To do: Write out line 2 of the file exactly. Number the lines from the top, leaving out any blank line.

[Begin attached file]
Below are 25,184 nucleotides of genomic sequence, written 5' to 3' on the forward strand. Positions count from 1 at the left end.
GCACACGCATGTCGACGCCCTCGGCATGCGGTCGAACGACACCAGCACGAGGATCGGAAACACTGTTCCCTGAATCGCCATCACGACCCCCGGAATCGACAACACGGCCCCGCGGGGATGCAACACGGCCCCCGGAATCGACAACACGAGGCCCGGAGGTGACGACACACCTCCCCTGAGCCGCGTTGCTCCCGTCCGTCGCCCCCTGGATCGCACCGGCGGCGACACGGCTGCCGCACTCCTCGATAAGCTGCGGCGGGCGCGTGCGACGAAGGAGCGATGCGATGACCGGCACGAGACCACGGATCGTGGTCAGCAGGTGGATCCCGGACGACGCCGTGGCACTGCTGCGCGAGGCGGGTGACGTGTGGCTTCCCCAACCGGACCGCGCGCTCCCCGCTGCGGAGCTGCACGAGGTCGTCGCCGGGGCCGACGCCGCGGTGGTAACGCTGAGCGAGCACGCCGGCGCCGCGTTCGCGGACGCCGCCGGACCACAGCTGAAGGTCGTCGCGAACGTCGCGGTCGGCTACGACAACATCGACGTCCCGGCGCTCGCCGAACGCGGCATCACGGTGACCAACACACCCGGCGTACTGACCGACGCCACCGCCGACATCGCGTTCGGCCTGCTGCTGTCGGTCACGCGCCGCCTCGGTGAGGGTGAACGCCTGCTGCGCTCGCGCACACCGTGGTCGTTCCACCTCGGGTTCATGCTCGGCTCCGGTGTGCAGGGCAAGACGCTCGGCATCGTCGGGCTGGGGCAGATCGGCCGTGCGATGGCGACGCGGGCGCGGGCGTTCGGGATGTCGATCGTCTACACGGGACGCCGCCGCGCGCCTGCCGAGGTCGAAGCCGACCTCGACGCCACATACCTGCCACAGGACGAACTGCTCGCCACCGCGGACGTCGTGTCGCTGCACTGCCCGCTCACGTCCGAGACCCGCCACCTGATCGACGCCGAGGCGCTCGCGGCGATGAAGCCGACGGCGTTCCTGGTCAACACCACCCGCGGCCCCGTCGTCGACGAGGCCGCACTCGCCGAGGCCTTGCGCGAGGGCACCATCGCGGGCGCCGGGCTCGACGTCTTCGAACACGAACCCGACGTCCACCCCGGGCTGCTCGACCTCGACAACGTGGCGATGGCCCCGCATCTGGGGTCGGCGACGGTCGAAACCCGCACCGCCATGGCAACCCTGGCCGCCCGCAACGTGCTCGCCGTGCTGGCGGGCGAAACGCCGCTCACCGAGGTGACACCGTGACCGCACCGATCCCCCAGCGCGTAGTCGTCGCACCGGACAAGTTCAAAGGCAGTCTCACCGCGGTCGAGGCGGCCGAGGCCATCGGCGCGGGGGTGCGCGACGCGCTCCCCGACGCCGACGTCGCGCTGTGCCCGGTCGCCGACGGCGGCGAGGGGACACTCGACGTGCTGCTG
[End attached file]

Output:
GCACACGCATGTCGACGCCCTCGGCATGCGGTCGAACGACACCAGCACGAGGATCGGAAACACTGTTCCCTGAATCGCCATCACGACCCCCGGAATCGACAACACGGCCCCGCGGGGATGCAACACGGCCCCCGGAATCGACAACACGAGGCCCGGAGGTGACGACACACCTCCCCTGAGCCGCGTTGCTCCCGTCCGTCGCCCCCTGGATCGCACCGGCGGCGACACGGCTGCCGCACTCCTCGATAAGCTGCGGCGGGCGCGTGCGACGAAGGAGCGATGCGATGACCGGCACGAGACCACGGATCGTGGTCAGCAGGTGGATCCCGGACGACGCCGTGGCACTGCTGCGCGAGGCGGGTGACGTGTGGCTTCCCCAACCGGACCGCGCGCTCCCCGCTGCGGAGCTGCACGAGGTCGTCGCCGGGGCCGACGCCGCGGTGGTAACGCTGAGCGAGCACGCCGGCGCCGCGTTCGCGGACGCCGCCGGACCACAGCTGAAGGTCGTCGCGAACGTCGCGGTCGGCTACGACAACATCGACGTCCCGGCGCTCGCCGAACGCGGCATCACGGTGACCAACACACCCGGCGTACTGACCGACGCCACCGCCGACATCGCGTTCGGCCTGCTGCTGTCGGTCACGCGCCGCCTCGGTGAGGGTGAACGCCTGCTGCGCTCGCGCACACCGTGGTCGTTCCACCTCGGGTTCATGCTCGGCTCCGGTGTGCAGGGCAAGACGCTCGGCATCGTCGGGCTGGGGCAGATCGGCCGTGCGATGGCGACGCGGGCGCGGGCGTTCGGGATGTCGATCGTCTACACGGGACGCCGCCGCGCGCCTGCCGAGGTCGAAGCCGACCTCGACGCCACATACCTGCCACAGGACGAACTGCTCGCCACCGCGGACGTCGTGTCGCTGCACTGCCCGCTCACGTCCGAGACCCGCCACCTGATCGACGCCGAGGCGCTCGCGGCGATGAAGCCGACGGCGTTCCTGGTCAACACCACCCGCGGCCCCGTCGTCGACGAGGCCGCACTCGCCGAGGCCTTGCGCGAGGGCACCATCGCGGGCGCCGGGCTCGACGTCTTCGAACACGAACCCGACGTCCACCCCGGGCTGCTCGACCTCGACAACGTGGCGATGGCCCCGCATCTGGGGTCGGCGACGGTCGAAACCCGCACCGCCATGGCAACCCTGGCCGCCCGCAACGTGCTCGCCGTGCTGGCGGGCGAAACGCCGCTCACCGAGGTGACACCGTGACCGCACCGATCCCCCAGCGCGTAGTCGTCGCACCGGACAAGTTCAAAGGCAGTCTCACCGCGGTCGAGGCGGCCGAGGCCATCGGCGCGGGGGTGCGCGACGCGCTCCCCGACGCCGACGTCGCGCTGTGCCCGGTCGCCGACGGCGGCGAGGGGACACTCGACGTGCTGCTG